Hotel overbooking is becoming a real problem lately, and there are new reports of hotels ‘walking’ guests—even those with confirmed reservations—and travelers are pissed!
‘Walking’ looks like this: a traveler with a reservation arrives at check-in only to be told there are no available rooms. The staff essentially turns the traveler away to ‘walk’ to other lodgings.
It stinks. It’s shocking, and it’s not new by any means.
In highly competitive markets, hotels strive to have zero vacancy. And just like the airlines, hotels will overbook knowing that some travelers won’t show up or they’ll cancel at the last minute.
And it’s legal. Hotels are under no legal obligation to the guests they walk. Hotels can and do cancel confirmed reservations anytime they want. You are entitled to a refund for anything that was pre-paid for, and that’s about it. It’s only industry policy that makes them book a traveler they have to turn away. There is no guarantee that they will even help you find alternative lodging.
Many hotels’ standard practice is to pay for an alternative (hopefully comparable) property and transportation for the traveler to get there. From the guest’s perspective, however, the alternate hotel may be less than comparable and not worth the free night.
Here’s how to avoid getting walked by your hotel.
Hotel management and the staff in front of you are more likely to be interested in helping you in an overbooking situation. You’re less likely to be able to get timely support through a booking site that may not even be open when you contact them (even if there is a way to contact them).
Pro tip: hotels prefer to work directly with their guests too. If you see a deal on a third-party site, contact the hotel directly and ask them to honor it. In most cases, they will.
The first and most important method to avoid getting walked is to be communicating with the hotel before you arrive. It’s much harder to avoid getting walked once you’re standing at the front desk.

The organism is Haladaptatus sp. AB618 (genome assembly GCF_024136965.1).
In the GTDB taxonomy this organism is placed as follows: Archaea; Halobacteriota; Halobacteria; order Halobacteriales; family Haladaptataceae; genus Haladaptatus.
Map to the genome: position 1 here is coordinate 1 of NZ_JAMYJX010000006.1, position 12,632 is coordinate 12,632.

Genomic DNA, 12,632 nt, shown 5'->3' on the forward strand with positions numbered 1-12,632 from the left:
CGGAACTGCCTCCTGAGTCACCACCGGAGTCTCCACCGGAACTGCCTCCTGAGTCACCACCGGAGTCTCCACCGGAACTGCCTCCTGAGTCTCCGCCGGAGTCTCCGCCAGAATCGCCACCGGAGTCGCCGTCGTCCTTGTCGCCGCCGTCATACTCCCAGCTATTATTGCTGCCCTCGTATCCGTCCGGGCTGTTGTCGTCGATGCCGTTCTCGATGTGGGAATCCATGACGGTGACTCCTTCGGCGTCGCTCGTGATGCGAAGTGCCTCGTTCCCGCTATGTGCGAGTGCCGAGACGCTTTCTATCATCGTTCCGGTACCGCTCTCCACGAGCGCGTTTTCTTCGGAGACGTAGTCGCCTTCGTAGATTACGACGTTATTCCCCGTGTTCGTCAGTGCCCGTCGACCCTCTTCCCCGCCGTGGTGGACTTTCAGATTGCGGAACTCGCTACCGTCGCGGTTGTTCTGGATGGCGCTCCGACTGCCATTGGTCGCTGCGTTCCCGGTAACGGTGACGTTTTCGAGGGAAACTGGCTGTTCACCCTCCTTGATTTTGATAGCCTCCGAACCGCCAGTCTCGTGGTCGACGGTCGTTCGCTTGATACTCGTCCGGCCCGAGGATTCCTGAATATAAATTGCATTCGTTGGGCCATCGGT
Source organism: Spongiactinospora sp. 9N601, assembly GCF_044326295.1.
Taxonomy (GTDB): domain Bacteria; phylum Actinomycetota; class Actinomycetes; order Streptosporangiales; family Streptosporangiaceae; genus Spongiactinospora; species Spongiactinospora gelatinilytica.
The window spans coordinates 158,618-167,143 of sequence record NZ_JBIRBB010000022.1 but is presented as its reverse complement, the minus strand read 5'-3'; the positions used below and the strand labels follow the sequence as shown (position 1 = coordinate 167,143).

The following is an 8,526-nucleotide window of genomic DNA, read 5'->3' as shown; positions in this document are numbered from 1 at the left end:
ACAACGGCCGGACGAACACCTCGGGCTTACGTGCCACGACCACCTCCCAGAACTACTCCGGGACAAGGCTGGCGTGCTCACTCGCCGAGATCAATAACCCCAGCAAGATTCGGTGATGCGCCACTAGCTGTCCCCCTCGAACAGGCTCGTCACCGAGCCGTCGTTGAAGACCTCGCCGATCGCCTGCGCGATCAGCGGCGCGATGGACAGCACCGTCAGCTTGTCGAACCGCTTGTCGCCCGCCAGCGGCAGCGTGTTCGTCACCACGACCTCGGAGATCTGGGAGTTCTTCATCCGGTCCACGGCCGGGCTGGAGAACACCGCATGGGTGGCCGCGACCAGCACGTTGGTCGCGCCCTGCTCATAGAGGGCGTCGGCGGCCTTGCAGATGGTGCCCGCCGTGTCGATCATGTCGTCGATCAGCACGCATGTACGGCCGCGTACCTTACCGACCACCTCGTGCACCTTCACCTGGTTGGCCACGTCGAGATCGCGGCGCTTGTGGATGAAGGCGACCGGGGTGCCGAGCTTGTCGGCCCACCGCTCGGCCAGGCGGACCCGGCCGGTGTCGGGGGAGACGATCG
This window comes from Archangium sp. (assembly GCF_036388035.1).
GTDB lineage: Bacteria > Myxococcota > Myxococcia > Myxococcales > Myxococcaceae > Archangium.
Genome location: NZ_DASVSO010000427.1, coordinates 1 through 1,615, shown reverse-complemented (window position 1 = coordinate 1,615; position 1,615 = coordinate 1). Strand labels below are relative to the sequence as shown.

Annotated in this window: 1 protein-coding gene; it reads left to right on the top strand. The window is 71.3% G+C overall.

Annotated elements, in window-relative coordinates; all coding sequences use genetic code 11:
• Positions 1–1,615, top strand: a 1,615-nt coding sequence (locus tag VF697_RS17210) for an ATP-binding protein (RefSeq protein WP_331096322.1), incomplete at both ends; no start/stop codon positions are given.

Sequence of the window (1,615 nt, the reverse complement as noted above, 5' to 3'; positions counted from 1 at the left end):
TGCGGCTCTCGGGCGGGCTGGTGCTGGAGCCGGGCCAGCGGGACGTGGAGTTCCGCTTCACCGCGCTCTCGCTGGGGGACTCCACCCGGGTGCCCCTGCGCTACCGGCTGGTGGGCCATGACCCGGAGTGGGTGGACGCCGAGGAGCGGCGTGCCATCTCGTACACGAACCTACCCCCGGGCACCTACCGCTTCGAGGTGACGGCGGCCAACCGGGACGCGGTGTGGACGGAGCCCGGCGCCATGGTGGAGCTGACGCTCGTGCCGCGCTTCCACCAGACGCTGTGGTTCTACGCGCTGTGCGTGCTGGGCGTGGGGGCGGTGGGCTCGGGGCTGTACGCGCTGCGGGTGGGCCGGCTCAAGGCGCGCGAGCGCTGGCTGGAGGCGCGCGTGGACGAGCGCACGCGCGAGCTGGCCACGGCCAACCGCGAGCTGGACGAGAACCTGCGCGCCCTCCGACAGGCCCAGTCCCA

Do these things to establish communication:
If you think you may arrive later than expected, call the hotel and let them know. At that time, you can ask if the hotel will have availability and make arrangements if it seems like there will be an issue. Often, the hotel staff appreciate the advance notice and can help you with a new booking.
Guests who arrive late are more likely to face the oversold situation.
If you arrive early – even before the standard check-in time – you can get ahead of the travelers straggling in later.
If you arrive early and your reserved room isn’t available, ask the hotel to watch your luggage and give them your phone number so they can contact you when it is ready.
The average booking lead time has increased as the pandemic has become more manageable. Many experienced travelers who book early are also accustomed to booking rooms at more than one hotel to get the best deal and to have a reservation while they continue researching their trip activities.
These travelers may cancel all but the reservation they want to keep, and often they do it late.
It works, and you can do it too.
Pro tip: Book hotel alternatives on slightly different dates, like one day later than you intend to arrive. This will ensure that you have a room if you get delayed and have to cancel your first reservation.
Just don’t forget to cancel the hotel if you don’t need it!
Damian Tysdal is the founder of CoverTrip, and is a licensed agent for travel insurance (MA 1883287). He believes travel insurance should be easier to understand, and started the first travel insurance blog in 2006.